62 percent of Cincinnati employees vaccinated, less than 1 percent request exemption
The figures released Monday include police officers and firefighters.
CINCINNATI (WXIX) - Nearly two-thirds of all employees with the City of Cincinnati are vaccinated against COVID-19, according to a city spokesperson.
The city employs 6,064 people, of which 3,753—or 61.8 percent—have “affirmatively attested to having received the COVID-19 vaccination,” the spokesperson said on Monday, the same day the city’s vaccination policy went into effect.
Fifty-six employees—or 0.9 percent—have requested either a medical or religious exemption.
Additionally, the spokesperson says there have been no reported instances of noncompliance.
Per the policy, employees who remain unvaccinated after Monday will be required to produce a negative COVIID-19 test on a bi-weekly basis.
We have reached out to confirm the remaining 2,255 employees unaccounted for by the spokesperson—or 37.2 percent—have opted for bi-weekly testing.
The city announced the policy on Sept. 1 after extensive talks with labor unions representing police officers and firefighters.
FOP President Sgt. Dan Hils commended the city’s approach.
The policy was originally slated to take effect at the end of September, but the city delayed it a month and changed the testing intervals from weekly to bi-weekly.
The city says it will attempt to return to weekly tests as soon as it can get enough tests for all unvaccinated workers.
The initial policy gave employees an hour of administrative leave to get tested, with testing events provided by the Health Collaborative and at-home tests provided by the city.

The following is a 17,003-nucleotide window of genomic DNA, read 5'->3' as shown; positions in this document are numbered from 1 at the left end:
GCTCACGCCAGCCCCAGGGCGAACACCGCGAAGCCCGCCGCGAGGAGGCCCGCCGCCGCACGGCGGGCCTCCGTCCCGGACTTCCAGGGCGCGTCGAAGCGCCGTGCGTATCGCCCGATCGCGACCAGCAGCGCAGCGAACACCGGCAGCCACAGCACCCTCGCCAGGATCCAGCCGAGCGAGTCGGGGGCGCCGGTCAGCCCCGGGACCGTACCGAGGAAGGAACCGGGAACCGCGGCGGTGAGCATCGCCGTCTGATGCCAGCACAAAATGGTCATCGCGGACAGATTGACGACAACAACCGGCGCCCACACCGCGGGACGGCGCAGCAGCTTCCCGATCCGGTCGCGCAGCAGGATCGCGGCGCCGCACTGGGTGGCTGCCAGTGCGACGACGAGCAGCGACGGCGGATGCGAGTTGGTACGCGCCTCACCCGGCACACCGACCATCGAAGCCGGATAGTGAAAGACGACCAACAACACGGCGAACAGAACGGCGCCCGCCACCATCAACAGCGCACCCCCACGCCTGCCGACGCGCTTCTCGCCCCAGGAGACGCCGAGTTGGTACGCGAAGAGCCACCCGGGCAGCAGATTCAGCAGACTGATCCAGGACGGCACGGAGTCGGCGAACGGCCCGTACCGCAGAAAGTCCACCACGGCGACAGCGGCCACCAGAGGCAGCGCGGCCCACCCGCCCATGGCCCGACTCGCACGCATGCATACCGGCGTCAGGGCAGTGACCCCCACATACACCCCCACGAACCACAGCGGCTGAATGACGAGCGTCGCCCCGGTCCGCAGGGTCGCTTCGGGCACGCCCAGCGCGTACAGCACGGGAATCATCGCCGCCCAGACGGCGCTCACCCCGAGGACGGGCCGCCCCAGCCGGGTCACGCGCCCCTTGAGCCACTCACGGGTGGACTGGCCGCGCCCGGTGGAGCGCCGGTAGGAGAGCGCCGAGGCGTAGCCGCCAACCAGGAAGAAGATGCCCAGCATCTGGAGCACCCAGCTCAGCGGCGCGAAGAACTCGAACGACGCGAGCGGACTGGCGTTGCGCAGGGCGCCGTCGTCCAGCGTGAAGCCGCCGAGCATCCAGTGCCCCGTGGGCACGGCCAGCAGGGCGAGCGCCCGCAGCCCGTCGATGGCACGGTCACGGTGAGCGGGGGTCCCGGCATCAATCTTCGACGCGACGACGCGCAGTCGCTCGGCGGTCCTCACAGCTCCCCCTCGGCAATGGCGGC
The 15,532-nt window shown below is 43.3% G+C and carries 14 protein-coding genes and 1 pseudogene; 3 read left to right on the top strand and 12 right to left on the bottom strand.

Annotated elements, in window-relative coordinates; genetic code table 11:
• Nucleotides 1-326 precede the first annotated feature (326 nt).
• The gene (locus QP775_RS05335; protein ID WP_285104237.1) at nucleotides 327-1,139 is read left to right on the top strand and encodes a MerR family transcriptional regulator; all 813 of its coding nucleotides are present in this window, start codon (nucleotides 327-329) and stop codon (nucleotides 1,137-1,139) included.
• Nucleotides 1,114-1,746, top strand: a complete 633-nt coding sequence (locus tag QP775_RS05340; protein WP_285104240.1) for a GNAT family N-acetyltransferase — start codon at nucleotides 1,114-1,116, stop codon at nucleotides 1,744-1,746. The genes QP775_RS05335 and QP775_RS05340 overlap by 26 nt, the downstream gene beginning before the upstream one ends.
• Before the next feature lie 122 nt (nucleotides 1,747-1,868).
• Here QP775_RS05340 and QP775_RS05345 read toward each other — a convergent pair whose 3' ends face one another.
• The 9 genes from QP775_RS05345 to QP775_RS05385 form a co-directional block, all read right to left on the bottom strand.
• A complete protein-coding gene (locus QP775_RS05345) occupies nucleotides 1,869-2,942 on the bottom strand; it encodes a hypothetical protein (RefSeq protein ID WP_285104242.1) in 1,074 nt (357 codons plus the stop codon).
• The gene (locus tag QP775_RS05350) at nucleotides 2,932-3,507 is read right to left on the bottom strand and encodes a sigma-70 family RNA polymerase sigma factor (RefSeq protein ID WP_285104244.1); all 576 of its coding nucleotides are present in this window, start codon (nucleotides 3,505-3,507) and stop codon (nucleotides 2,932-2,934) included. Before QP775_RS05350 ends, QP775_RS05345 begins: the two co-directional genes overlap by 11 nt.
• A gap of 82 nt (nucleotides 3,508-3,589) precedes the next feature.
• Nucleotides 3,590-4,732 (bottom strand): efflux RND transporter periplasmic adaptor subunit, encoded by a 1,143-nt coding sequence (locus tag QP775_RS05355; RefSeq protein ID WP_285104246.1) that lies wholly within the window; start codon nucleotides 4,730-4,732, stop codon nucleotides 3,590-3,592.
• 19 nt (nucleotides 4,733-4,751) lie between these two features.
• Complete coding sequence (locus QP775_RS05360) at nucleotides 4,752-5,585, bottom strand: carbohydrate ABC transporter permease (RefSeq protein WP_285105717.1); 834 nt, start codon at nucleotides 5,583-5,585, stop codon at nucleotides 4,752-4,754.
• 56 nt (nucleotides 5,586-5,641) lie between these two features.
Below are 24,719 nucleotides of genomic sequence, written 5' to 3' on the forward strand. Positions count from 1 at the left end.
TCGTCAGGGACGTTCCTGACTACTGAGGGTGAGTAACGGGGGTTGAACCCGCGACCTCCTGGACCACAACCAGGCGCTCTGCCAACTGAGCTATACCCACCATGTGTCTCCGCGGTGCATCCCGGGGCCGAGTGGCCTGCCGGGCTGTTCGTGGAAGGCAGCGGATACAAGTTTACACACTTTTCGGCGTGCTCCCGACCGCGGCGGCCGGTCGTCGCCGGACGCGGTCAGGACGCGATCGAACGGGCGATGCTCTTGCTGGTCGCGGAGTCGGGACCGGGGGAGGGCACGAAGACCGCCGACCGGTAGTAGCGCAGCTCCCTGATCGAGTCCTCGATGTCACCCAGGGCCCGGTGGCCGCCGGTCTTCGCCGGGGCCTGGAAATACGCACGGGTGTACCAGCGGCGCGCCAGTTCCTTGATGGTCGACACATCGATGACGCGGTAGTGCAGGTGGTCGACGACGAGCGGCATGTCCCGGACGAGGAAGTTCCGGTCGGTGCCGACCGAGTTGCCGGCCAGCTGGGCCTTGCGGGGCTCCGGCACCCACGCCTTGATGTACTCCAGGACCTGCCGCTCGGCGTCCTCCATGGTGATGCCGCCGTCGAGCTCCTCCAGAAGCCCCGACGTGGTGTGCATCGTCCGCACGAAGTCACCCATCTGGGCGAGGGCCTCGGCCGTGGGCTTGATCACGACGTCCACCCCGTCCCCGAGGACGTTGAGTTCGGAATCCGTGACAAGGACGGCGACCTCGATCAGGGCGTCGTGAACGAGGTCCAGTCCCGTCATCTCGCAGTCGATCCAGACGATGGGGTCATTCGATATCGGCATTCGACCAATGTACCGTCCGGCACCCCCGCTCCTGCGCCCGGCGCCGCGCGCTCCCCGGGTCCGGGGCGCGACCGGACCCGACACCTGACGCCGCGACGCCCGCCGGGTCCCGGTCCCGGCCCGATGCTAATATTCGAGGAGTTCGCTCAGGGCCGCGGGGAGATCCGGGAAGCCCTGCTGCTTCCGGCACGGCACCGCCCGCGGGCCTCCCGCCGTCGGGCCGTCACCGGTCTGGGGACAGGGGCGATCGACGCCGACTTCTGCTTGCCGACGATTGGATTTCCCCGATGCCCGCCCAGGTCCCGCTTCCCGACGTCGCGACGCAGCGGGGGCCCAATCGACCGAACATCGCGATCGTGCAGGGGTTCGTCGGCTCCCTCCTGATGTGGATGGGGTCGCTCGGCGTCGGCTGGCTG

The administrative leave allowance would have ended shortly after the policy took effect, rendering the testing opt-out “unpractical” for firefighters whose jobs are 24/7, according to Cincinnati Firefighters Union President Matt Alet.
“Our ability to go and get tested on duty and off duty is extremely difficult operationally,” he said. “It’s going to be problematic. We don’t have the ability to say, ‘Hey, we’re not going to answer 911 calls because we have to get tested.’”
Cincinnati City Council member David Mann said last month negotiations with the unions were ongoing.
Per the policy, unvaccinated employees who don’t comply with the testing requirement or who test positive will be sent away from work and placed on leave using their accrued leave time or in an unpaid status until they comply or are released from quarantine or isolation by contact tracing.
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